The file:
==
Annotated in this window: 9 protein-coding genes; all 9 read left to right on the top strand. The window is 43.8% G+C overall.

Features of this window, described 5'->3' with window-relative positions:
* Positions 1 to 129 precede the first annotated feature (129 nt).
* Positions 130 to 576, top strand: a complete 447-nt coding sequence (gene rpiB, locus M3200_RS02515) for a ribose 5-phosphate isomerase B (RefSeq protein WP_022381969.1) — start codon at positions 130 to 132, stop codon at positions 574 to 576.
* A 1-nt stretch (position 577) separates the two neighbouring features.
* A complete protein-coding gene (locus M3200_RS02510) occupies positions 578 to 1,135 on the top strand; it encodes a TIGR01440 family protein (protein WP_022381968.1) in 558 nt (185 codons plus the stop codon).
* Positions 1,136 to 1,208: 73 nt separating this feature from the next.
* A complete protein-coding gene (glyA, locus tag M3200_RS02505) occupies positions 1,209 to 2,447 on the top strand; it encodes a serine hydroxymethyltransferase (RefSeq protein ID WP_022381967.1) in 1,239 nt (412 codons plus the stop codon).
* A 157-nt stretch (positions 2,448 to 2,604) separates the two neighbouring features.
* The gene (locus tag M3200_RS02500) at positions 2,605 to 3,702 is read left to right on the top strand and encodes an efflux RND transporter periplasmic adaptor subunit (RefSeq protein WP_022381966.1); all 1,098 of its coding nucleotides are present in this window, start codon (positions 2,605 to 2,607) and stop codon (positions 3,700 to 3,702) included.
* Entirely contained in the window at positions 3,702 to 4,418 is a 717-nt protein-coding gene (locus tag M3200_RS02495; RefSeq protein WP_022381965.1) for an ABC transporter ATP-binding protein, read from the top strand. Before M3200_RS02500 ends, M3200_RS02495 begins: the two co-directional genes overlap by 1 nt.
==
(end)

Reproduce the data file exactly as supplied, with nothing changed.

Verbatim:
Annotated in this window: 9 protein-coding genes; all 9 read left to right on the top strand. The window is 43.8% G+C overall.

Features of this window, described 5'->3' with window-relative positions:
* Positions 1 to 129 precede the first annotated feature (129 nt).
* Positions 130 to 576, top strand: a complete 447-nt coding sequence (gene rpiB, locus M3200_RS02515) for a ribose 5-phosphate isomerase B (RefSeq protein WP_022381969.1) — start codon at positions 130 to 132, stop codon at positions 574 to 576.
* A 1-nt stretch (position 577) separates the two neighbouring features.
* A complete protein-coding gene (locus M3200_RS02510) occupies positions 578 to 1,135 on the top strand; it encodes a TIGR01440 family protein (protein WP_022381968.1) in 558 nt (185 codons plus the stop codon).
* Positions 1,136 to 1,208: 73 nt separating this feature from the next.
* A complete protein-coding gene (glyA, locus tag M3200_RS02505) occupies positions 1,209 to 2,447 on the top strand; it encodes a serine hydroxymethyltransferase (RefSeq protein ID WP_022381967.1) in 1,239 nt (412 codons plus the stop codon).
* A 157-nt stretch (positions 2,448 to 2,604) separates the two neighbouring features.
* The gene (locus tag M3200_RS02500) at positions 2,605 to 3,702 is read left to right on the top strand and encodes an efflux RND transporter periplasmic adaptor subunit (RefSeq protein WP_022381966.1); all 1,098 of its coding nucleotides are present in this window, start codon (positions 2,605 to 2,607) and stop codon (positions 3,700 to 3,702) included.
* Entirely contained in the window at positions 3,702 to 4,418 is a 717-nt protein-coding gene (locus tag M3200_RS02495; RefSeq protein WP_022381965.1) for an ABC transporter ATP-binding protein, read from the top strand. Before M3200_RS02500 ends, M3200_RS02495 begins: the two co-directional genes overlap by 1 nt.